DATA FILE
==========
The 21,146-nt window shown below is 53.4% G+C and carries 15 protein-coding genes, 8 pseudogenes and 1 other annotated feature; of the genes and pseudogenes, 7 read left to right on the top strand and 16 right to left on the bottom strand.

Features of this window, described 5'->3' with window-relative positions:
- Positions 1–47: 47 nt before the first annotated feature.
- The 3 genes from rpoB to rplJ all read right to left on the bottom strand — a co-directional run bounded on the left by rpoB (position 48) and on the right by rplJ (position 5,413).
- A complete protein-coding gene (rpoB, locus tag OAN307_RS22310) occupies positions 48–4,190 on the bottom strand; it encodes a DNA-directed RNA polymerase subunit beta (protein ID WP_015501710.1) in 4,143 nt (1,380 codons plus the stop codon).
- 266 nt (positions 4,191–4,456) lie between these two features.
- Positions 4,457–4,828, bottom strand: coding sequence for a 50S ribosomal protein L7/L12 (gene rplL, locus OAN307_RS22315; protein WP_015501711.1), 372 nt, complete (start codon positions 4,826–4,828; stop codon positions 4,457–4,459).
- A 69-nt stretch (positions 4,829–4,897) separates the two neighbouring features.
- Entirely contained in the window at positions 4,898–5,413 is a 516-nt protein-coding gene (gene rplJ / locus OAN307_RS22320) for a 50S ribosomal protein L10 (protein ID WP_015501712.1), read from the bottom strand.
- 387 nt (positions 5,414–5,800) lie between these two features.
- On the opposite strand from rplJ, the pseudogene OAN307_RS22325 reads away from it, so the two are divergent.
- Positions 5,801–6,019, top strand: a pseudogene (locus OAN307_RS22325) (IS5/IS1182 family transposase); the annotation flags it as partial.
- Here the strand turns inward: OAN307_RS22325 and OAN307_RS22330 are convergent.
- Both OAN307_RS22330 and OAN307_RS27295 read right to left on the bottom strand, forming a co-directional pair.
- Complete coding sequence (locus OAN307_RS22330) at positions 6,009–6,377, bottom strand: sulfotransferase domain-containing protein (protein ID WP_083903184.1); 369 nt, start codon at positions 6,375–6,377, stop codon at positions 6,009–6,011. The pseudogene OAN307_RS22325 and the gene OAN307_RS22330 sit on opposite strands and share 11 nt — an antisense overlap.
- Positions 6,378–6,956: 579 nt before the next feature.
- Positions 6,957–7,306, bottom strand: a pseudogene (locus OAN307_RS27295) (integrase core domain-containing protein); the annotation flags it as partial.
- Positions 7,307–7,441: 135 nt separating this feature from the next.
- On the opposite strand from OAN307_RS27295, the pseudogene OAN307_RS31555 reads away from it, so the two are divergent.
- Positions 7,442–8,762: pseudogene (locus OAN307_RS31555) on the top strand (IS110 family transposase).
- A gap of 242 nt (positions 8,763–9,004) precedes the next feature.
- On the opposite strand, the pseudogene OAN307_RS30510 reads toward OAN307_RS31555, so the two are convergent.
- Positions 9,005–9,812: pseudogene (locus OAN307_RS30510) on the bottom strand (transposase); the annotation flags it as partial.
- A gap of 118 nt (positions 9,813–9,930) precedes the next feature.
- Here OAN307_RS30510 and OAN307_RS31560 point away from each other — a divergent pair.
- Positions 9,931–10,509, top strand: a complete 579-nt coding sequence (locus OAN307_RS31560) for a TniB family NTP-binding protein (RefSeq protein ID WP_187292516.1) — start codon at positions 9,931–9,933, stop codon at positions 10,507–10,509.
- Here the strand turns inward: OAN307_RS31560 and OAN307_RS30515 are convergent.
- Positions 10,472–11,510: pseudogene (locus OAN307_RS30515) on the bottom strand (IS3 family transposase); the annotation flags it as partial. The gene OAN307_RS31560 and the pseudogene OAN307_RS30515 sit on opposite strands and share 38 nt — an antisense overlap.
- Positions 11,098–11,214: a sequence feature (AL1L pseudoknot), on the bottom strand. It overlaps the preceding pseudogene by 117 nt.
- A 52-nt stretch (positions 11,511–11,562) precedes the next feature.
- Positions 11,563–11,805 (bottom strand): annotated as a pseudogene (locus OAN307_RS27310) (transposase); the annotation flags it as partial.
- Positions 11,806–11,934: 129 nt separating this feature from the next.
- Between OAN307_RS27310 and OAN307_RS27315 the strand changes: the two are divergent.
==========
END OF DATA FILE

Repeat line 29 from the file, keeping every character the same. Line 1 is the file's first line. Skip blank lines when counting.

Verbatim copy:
- Positions 11,098–11,214: a sequence feature (AL1L pseudoknot), on the bottom strand. It overlaps the preceding pseudogene by 117 nt.